For the third quarter of 2013, we expect AF product sales to be in the range of $220 million to $235 million, and we now expect our 2013 AF product sales to be in the range of $930 million to $960 million. The adjustment to the full-year AF product sales guidance is primarily due to the revised currency assumptions. On a constant currency basis, the midpoint of our AF sales guidance continues to assume that we will increase approximately 9% for the full year 2013.
Total sales of cardiovascular products for the second quarter of 2013 were $340 million, equal to the second quarter of 2012, including $11 million of unfavorable foreign currency translations. On a constant currency basis, cardiovascular product sales for the quarter increased 3%. Our cardiovascular product category is an accumulation of a number of different product lines. As a reminder, structural heart products consist of heart valve products, septal occluder products and left atrial appendage products. Vascular products include vascular closure products, FFR (WirePressure), OCT products, renal denervation, vascular plugs and other vascular accessories, as well as third-party vascular products we sell under distribution arrangements in Japan.
For the second quarter of 2013, within the cardiovascular category, sales of structural heart products were $162 million, up 4% from the second quarter of 2012 on a constant currency basis. Sales of vascular products in the second quarter of 2013 were $178 million, up 3% from the second quarter of 2012 on a constant currency basis.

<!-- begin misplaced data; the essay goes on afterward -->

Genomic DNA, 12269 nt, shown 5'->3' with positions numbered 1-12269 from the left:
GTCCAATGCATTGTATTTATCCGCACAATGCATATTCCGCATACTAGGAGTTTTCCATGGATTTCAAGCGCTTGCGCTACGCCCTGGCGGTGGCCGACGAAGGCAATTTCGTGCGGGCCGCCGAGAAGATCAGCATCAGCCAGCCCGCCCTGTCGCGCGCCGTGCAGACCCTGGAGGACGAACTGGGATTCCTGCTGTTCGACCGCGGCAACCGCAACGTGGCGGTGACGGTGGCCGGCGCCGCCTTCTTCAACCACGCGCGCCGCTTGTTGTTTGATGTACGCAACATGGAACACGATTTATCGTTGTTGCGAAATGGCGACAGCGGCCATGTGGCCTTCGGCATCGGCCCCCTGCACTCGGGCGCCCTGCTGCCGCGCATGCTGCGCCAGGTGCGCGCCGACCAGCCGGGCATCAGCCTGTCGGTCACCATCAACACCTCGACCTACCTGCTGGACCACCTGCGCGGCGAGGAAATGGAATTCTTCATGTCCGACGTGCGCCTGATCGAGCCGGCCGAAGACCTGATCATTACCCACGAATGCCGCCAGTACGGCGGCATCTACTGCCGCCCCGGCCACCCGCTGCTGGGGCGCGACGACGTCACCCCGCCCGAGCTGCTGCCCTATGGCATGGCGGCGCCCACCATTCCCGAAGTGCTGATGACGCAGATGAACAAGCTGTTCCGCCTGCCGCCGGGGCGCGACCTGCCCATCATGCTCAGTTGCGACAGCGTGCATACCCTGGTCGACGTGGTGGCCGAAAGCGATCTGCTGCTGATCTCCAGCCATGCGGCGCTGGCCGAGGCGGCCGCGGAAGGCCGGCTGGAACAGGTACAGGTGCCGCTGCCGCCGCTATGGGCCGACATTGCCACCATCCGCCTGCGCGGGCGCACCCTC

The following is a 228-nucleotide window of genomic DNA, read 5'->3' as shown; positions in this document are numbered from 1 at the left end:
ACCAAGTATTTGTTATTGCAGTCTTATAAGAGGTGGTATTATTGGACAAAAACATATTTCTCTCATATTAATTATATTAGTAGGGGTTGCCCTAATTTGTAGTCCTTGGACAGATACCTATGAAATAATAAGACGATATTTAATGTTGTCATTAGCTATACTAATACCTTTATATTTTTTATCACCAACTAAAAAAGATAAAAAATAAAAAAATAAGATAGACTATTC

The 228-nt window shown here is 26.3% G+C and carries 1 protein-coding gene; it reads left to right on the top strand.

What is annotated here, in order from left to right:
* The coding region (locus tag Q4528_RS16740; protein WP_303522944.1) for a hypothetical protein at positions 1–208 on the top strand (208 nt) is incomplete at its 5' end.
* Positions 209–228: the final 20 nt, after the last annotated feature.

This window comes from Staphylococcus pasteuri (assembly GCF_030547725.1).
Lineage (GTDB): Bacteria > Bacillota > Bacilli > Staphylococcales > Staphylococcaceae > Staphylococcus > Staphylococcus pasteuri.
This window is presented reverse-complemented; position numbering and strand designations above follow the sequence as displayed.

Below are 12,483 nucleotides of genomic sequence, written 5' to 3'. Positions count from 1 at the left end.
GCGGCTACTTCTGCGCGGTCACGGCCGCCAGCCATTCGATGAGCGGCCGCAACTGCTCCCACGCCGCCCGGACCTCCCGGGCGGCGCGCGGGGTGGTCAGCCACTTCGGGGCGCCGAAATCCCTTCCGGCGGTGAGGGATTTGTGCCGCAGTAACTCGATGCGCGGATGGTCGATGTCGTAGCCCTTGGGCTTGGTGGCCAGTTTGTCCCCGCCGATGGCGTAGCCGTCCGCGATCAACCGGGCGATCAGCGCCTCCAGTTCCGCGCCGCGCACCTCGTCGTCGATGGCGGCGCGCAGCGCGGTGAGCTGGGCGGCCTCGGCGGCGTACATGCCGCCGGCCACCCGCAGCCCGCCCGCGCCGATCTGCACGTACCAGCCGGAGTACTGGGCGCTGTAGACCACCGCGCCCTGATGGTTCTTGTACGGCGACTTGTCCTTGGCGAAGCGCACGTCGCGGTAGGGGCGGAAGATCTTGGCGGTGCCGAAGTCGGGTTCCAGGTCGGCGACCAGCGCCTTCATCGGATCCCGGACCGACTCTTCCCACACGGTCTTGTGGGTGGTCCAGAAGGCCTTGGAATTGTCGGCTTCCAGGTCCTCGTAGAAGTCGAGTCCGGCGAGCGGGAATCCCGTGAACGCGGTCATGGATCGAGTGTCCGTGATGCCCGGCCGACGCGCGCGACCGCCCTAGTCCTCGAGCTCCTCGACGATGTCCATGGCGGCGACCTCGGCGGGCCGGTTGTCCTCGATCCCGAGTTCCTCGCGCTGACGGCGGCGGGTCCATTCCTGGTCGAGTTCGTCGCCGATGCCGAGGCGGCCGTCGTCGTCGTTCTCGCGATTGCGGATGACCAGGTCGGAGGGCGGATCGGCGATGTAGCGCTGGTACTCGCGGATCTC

For the third quarter of 2013, we expect cardiovascular product sales to be in the range of $300 million to $315 million and we now expect our full year 2013 cardiovascular product sales to be in the range of $1.310 billion to $1.340 billion. The adjustment to the full year cardiovascular product sales is primarily due to the revised currency assumptions.
Total sales of neuromodulation products in the second quarter of 2013 were $108 million, up 2% from the second quarter of 2012. For the third quarter of 2013, we expect sales of neuromodulation products to be in the range of $100 million to $110 million. We continue to expect full year 2013 neuromodulation sales in the range of $425 million to $450 million.
The geographic breakdown of St. Jude Medical sales in the second quarter of 2013 is detailed in our press release. In total 48% of St. Jude Medical sales in the second quarter came from the United States. While 52% came from international markets.
The gross profit margin this quarter was 72.9% down approximately 110 basis points from the second quarter of 2012. For the full year 2013, we continue to expect gross profit margin to be in the range of 72.2% to 72.7%.
As a reminder, we are accounting for excise taxes, including the medical device excise tax as an inventoriable cost in 2013, which we estimate will reduce our gross profit margin by approximately 80 basis points to 100 basis points. Our second quarter SG&A expenses were 34.6% of net sales, a decrease of 40 basis points from the second quarter of 2012. For the full year 2013, we now forecast SG&A as a percentage of net sales to be in the range of 33.9% to 34.4%, which includes the additional investment to consolidate CardioMEMS and Spinal Modulation.
Research and development expenses in the second quarter of 2013 were 12.3% of net sales consistent with the second quarter of 2012. For the full year 2013, we now expect R&D as a percentage of net sales to be in the range of 12.2% to 12.7%, which includes the additional investment to consolidate CardioMEMS and Spinal Modulation, as well as the continued funding of our growth drivers to accelerate sales growth.